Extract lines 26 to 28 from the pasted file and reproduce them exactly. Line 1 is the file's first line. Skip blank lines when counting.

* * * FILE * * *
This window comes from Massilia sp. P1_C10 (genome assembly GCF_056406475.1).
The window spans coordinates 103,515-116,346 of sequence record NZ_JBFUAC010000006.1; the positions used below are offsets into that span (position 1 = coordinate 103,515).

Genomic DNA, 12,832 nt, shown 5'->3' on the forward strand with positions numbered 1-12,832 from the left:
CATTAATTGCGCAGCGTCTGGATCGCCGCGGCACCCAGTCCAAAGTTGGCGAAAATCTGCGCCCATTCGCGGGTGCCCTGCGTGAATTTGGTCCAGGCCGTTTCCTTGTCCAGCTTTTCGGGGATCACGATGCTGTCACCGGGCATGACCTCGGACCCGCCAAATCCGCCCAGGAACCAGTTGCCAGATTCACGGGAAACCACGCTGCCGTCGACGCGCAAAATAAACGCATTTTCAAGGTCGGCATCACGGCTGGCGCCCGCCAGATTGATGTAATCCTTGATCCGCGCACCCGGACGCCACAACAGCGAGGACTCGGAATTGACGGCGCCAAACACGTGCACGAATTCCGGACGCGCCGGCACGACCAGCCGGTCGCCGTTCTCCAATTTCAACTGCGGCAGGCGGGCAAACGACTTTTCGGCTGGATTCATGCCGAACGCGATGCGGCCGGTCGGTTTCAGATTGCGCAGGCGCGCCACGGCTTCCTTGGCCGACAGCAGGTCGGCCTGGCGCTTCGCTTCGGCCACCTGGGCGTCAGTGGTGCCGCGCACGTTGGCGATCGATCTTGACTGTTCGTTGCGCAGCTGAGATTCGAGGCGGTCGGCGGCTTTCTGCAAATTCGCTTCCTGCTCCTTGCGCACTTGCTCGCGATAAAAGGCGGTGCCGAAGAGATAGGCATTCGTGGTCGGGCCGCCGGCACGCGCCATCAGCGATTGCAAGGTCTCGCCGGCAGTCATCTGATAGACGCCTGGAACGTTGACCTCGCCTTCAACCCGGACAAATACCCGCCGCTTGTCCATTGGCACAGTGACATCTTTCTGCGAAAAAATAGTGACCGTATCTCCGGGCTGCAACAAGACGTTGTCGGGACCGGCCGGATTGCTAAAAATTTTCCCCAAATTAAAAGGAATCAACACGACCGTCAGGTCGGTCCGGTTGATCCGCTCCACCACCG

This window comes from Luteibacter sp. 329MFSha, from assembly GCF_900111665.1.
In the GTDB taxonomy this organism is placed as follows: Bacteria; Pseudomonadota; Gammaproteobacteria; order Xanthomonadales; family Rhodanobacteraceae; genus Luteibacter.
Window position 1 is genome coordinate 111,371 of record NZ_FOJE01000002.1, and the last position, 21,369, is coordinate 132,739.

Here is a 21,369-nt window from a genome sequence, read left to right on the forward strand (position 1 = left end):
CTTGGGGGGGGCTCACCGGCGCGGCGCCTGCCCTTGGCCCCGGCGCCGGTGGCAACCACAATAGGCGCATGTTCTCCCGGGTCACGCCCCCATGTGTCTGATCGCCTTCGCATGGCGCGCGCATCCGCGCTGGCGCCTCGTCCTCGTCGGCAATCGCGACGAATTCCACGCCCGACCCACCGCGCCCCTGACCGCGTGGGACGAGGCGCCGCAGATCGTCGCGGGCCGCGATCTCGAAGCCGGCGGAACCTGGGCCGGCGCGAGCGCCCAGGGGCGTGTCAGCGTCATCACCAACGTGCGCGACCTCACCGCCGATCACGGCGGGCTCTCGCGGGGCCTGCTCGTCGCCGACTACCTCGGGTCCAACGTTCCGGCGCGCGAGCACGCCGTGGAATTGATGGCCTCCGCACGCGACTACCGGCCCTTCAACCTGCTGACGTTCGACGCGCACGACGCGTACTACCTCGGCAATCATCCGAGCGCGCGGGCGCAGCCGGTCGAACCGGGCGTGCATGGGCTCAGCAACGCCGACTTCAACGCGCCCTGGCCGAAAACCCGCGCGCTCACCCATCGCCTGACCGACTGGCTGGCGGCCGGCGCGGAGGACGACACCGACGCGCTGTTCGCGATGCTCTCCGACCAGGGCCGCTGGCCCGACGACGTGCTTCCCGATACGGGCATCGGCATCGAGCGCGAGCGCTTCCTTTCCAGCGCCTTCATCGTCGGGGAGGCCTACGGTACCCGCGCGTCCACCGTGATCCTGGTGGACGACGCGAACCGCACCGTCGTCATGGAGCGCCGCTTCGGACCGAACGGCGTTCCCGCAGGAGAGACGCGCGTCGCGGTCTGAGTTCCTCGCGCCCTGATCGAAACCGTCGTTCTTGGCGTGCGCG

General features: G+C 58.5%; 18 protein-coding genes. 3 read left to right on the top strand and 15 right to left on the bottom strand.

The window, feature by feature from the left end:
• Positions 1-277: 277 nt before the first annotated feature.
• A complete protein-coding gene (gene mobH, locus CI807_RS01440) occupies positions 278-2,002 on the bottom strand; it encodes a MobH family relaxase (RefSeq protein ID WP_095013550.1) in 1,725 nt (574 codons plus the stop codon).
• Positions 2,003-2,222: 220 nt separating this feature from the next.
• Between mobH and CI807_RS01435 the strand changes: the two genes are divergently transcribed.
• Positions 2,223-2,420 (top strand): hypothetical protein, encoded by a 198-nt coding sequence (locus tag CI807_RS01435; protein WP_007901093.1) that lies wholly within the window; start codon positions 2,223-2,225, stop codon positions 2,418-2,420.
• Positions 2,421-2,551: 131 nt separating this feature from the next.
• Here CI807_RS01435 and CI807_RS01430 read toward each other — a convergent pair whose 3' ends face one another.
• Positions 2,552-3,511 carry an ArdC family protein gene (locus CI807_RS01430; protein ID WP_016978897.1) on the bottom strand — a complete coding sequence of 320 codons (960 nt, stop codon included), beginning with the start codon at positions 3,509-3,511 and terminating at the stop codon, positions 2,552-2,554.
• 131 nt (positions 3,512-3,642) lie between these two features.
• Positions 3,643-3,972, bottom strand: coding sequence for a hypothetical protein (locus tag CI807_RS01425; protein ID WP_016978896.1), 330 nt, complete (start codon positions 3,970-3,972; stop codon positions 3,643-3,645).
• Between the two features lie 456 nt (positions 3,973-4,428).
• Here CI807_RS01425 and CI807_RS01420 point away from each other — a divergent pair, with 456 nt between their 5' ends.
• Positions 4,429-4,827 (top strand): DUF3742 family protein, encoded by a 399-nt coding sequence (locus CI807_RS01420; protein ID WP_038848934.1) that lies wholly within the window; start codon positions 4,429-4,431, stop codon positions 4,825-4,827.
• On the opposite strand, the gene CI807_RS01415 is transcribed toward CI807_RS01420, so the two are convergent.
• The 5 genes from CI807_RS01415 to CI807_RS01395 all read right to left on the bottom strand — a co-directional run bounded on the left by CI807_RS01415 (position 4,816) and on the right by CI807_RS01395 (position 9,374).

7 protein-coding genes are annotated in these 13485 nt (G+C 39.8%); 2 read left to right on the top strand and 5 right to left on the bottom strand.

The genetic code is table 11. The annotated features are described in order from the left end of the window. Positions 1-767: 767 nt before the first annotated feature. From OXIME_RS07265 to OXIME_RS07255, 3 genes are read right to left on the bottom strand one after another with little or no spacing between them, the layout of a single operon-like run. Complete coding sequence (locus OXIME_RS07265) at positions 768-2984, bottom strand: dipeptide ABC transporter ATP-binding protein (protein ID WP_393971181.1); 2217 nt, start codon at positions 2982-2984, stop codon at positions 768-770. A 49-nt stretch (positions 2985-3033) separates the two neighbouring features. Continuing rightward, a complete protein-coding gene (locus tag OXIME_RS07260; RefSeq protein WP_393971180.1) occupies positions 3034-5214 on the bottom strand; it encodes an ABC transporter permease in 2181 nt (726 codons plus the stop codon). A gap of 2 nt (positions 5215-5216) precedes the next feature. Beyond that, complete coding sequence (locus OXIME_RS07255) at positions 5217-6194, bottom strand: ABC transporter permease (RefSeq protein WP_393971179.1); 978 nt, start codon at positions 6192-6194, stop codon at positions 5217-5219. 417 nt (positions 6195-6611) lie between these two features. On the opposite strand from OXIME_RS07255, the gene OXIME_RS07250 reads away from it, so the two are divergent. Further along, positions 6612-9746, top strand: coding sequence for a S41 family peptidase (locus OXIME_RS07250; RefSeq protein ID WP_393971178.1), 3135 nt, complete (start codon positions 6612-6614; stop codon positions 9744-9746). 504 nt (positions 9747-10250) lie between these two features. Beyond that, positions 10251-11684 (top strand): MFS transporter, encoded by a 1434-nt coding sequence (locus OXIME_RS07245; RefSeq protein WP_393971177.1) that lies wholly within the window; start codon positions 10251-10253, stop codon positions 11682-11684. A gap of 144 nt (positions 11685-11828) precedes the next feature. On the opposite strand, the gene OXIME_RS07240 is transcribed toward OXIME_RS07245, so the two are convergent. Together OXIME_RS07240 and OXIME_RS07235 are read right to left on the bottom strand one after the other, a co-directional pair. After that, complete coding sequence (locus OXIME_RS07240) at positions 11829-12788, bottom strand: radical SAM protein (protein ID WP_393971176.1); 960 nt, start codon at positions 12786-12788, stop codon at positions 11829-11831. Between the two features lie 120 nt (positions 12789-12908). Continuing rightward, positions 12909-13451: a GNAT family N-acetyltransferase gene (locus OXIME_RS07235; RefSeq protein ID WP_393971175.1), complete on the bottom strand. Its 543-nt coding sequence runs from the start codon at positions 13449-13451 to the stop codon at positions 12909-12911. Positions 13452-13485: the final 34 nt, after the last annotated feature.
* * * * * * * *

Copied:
• The 5 genes from CI807_RS01415 to CI807_RS01395 all read right to left on the bottom strand — a co-directional run bounded on the left by CI807_RS01415 (position 4,816) and on the right by CI807_RS01395 (position 9,374).

7 protein-coding genes are annotated in these 13485 nt (G+C 39.8%); 2 read left to right on the top strand and 5 right to left on the bottom strand.

The genetic code is table 11. The annotated features are described in order from the left end of the window. Positions 1-767: 767 nt before the first annotated feature. From OXIME_RS07265 to OXIME_RS07255, 3 genes are read right to left on the bottom strand one after another with little or no spacing between them, the layout of a single operon-like run. Complete coding sequence (locus OXIME_RS07265) at positions 768-2984, bottom strand: dipeptide ABC transporter ATP-binding protein (protein ID WP_393971181.1); 2217 nt, start codon at positions 2982-2984, stop codon at positions 768-770. A 49-nt stretch (positions 2985-3033) separates the two neighbouring features. Continuing rightward, a complete protein-coding gene (locus tag OXIME_RS07260; RefSeq protein WP_393971180.1) occupies positions 3034-5214 on the bottom strand; it encodes an ABC transporter permease in 2181 nt (726 codons plus the stop codon). A gap of 2 nt (positions 5215-5216) precedes the next feature. Beyond that, complete coding sequence (locus OXIME_RS07255) at positions 5217-6194, bottom strand: ABC transporter permease (RefSeq protein WP_393971179.1); 978 nt, start codon at positions 6192-6194, stop codon at positions 5217-5219. 417 nt (positions 6195-6611) lie between these two features. On the opposite strand from OXIME_RS07255, the gene OXIME_RS07250 reads away from it, so the two are divergent. Further along, positions 6612-9746, top strand: coding sequence for a S41 family peptidase (locus OXIME_RS07250; RefSeq protein ID WP_393971178.1), 3135 nt, complete (start codon positions 6612-6614; stop codon positions 9744-9746). 504 nt (positions 9747-10250) lie between these two features. Beyond that, positions 10251-11684 (top strand): MFS transporter, encoded by a 1434-nt coding sequence (locus OXIME_RS07245; RefSeq protein WP_393971177.1) that lies wholly within the window; start codon positions 10251-10253, stop codon positions 11682-11684. A gap of 144 nt (positions 11685-11828) precedes the next feature. On the opposite strand, the gene OXIME_RS07240 is transcribed toward OXIME_RS07245, so the two are convergent. Together OXIME_RS07240 and OXIME_RS07235 are read right to left on the bottom strand one after the other, a co-directional pair. After that, complete coding sequence (locus OXIME_RS07240) at positions 11829-12788, bottom strand: radical SAM protein (protein ID WP_393971176.1); 960 nt, start codon at positions 12786-12788, stop codon at positions 11829-11831. Between the two features lie 120 nt (positions 12789-12908). Continuing rightward, positions 12909-13451: a GNAT family N-acetyltransferase gene (locus OXIME_RS07235; RefSeq protein ID WP_393971175.1), complete on the bottom strand. Its 543-nt coding sequence runs from the start codon at positions 13449-13451 to the stop codon at positions 12909-12911. Positions 13452-13485: the final 34 nt, after the last annotated feature.